JF Ptak Science Books Post 2425
Well, not a chemical-chemical slide rule/computer, not a biological thing, "just" a push-pull homemade bit cut-out from an article on chemical equivalents from 1814. But very neat, and a major bit of thinking and articulation for the early 19th century. The original occurs in 1814 in a paper published by the Royal Society in the Philosophical Transaction by the eminent chemist William Wollaston, and a good description of the effort appears on Carmen Giunta's excellent Chemistry Classics site (http://web.lemoyne.edu/giunta/):
“In late 1813 he read a paper [published in 1814] that included an extensive compilation of "equivalent weights" or combining masses (closely related to molar masses) and a sort of chemical slide rule on which the weights were arranged. Wollaston's paper included not only a table of equivalent weights but a summary of data from which he compiled the table, mainly analyses published by other chemists...”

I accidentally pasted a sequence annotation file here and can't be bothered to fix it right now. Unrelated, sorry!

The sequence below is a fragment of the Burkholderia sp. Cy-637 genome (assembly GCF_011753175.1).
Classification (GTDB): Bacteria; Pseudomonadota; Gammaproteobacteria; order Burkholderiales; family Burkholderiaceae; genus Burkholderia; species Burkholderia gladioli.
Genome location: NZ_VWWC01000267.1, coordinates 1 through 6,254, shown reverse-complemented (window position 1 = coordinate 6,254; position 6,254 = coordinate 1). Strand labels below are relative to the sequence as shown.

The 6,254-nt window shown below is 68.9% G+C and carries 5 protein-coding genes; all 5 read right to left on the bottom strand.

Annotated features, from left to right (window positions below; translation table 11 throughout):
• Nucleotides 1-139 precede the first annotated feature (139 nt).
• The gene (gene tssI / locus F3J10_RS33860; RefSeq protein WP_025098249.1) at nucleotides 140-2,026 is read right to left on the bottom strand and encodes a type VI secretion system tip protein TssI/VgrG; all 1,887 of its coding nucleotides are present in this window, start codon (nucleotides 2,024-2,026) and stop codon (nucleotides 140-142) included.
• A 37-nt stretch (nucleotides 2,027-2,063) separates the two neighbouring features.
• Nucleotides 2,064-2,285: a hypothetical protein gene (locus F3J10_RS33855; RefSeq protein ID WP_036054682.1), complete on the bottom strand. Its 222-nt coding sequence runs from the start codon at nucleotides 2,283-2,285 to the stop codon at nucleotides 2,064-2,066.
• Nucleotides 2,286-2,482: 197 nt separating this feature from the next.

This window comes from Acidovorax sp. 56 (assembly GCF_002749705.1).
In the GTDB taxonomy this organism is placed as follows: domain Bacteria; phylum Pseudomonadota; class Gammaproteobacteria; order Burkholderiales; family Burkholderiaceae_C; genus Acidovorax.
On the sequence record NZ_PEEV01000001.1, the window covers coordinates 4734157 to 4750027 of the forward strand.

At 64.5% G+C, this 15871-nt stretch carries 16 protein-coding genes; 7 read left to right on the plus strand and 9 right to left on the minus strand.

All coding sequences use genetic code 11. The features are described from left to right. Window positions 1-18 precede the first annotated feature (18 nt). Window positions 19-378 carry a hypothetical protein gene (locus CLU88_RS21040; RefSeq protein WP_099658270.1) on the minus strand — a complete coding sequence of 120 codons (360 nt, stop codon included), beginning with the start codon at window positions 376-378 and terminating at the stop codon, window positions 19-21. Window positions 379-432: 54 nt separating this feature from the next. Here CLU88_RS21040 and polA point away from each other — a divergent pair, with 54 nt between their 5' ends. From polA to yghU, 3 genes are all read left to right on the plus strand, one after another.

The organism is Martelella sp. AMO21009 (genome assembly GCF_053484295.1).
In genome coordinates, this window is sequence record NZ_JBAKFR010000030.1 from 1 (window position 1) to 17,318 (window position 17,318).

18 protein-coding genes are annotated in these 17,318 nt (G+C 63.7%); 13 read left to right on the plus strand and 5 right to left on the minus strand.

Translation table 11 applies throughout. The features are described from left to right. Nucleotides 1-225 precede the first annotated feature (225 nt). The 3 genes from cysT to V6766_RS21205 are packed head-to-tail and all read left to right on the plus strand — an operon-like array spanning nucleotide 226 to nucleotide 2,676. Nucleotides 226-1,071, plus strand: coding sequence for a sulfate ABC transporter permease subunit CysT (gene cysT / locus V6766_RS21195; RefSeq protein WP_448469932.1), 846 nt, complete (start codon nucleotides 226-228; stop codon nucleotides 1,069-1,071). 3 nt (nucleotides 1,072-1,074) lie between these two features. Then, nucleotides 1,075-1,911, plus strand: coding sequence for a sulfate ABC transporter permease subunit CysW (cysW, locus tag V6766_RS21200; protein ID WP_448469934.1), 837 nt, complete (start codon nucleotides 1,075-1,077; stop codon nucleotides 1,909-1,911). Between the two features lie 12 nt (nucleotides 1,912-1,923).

The copy of the slide rule that I'm using here is found in the great encyclopedia by Abraham Rees and which was published a few years later (1818)--its just a sharper copy with different design details than found in the original.
1. Full text of the 1814 paper: William Hyde Wollaston, "A Synoptic Scale of Chemical Equivalents," Philosophical Transactions of the Royal Society 104, 1-22 (1814).
Another good article from the Chemical Heritage Foundation (“The Golden Rule”) :http://www.chemheritage.org/discover/media/magazine/articles/29-3-the-golden-rule.aspx
2. And another from the Science Museum (UK) http://www.sciencemuseum.org.uk/online_science/explore_our_collections/objects/index/smxg-12515